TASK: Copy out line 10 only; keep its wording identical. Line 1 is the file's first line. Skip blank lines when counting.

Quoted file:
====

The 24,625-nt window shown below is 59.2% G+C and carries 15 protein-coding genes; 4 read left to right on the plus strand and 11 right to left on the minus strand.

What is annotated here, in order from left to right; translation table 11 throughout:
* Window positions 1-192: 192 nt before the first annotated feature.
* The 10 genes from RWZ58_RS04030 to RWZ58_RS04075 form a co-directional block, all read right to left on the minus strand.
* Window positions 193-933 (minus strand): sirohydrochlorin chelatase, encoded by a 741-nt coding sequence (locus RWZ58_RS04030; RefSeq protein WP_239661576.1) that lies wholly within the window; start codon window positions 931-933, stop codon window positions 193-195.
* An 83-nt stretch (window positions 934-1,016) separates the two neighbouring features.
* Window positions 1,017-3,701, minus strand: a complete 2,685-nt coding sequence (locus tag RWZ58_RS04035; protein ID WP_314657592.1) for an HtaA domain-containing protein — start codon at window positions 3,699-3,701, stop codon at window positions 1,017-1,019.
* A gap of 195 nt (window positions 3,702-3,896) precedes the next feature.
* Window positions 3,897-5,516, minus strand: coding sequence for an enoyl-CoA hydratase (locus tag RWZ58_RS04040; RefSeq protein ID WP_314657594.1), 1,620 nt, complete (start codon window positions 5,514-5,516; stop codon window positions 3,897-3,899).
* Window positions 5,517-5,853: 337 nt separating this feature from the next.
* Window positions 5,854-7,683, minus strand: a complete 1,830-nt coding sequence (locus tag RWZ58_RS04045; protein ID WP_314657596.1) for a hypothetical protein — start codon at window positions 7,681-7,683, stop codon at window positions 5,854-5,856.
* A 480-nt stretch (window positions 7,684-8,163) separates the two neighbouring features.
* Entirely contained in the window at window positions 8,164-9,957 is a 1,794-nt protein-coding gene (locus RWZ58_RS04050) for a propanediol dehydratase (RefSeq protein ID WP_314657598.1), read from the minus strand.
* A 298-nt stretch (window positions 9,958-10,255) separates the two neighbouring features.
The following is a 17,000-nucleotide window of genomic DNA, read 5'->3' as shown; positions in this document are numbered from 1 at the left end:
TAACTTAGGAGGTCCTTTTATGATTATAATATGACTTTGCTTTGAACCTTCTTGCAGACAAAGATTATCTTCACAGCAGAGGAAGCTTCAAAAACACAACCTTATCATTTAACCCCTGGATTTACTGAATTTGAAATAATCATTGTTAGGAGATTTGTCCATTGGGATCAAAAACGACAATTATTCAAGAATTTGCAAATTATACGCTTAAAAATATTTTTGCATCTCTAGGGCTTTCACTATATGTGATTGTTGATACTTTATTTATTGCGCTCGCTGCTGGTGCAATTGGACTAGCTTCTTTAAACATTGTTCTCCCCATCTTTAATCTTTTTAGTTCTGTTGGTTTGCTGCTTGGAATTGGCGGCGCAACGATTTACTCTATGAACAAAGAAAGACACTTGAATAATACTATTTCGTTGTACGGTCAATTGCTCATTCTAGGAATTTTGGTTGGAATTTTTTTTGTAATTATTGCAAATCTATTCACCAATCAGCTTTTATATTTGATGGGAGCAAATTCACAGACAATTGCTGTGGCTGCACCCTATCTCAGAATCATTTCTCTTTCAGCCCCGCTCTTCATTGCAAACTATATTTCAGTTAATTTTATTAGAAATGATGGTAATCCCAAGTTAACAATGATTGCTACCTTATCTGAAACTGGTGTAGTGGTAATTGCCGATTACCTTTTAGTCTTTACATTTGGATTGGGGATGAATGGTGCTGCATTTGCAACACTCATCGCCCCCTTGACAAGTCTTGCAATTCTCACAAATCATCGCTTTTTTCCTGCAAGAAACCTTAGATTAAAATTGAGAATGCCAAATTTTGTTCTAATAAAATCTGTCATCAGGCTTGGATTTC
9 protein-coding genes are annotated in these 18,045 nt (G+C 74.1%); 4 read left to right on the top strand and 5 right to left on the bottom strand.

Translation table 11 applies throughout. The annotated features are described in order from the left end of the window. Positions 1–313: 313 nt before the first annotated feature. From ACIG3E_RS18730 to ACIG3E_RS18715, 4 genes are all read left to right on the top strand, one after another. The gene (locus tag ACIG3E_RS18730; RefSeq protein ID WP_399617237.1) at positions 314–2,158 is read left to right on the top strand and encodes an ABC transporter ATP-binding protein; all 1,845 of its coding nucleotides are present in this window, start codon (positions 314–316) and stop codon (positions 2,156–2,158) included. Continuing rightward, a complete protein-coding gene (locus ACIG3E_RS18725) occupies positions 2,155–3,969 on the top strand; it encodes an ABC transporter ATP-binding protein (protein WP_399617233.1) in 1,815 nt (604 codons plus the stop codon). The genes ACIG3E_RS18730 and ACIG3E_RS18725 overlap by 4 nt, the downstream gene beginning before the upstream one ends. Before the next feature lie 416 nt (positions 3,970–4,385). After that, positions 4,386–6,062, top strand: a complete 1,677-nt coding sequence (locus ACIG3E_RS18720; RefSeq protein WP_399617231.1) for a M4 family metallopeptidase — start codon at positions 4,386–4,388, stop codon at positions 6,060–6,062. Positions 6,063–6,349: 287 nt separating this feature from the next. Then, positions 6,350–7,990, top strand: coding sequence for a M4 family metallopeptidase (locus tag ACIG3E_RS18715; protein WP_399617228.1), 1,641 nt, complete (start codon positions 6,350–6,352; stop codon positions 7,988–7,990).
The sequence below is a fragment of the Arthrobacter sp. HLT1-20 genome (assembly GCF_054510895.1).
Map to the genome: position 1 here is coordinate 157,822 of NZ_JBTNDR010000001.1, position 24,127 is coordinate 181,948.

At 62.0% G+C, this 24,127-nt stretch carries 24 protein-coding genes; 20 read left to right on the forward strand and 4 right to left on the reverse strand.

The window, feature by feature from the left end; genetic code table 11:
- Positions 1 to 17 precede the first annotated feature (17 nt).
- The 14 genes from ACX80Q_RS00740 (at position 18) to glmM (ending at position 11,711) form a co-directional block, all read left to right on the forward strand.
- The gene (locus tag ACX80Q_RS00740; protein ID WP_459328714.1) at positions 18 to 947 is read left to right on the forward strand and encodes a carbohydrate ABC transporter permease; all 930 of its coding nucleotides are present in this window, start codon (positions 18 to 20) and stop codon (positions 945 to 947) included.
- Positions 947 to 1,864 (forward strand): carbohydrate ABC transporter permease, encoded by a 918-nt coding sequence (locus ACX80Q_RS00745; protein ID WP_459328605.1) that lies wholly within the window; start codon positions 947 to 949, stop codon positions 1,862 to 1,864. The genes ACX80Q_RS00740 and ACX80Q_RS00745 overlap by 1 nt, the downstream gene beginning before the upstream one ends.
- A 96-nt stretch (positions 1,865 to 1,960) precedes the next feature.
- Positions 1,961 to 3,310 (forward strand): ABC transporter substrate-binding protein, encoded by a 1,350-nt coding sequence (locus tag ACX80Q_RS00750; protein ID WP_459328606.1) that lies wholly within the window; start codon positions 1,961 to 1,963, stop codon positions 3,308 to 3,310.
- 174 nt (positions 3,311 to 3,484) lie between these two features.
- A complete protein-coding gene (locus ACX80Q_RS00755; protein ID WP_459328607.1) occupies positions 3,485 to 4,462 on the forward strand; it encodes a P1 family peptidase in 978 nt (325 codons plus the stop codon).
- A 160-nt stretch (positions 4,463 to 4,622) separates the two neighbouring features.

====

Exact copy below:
* Window positions 5,517-5,853: 337 nt separating this feature from the next.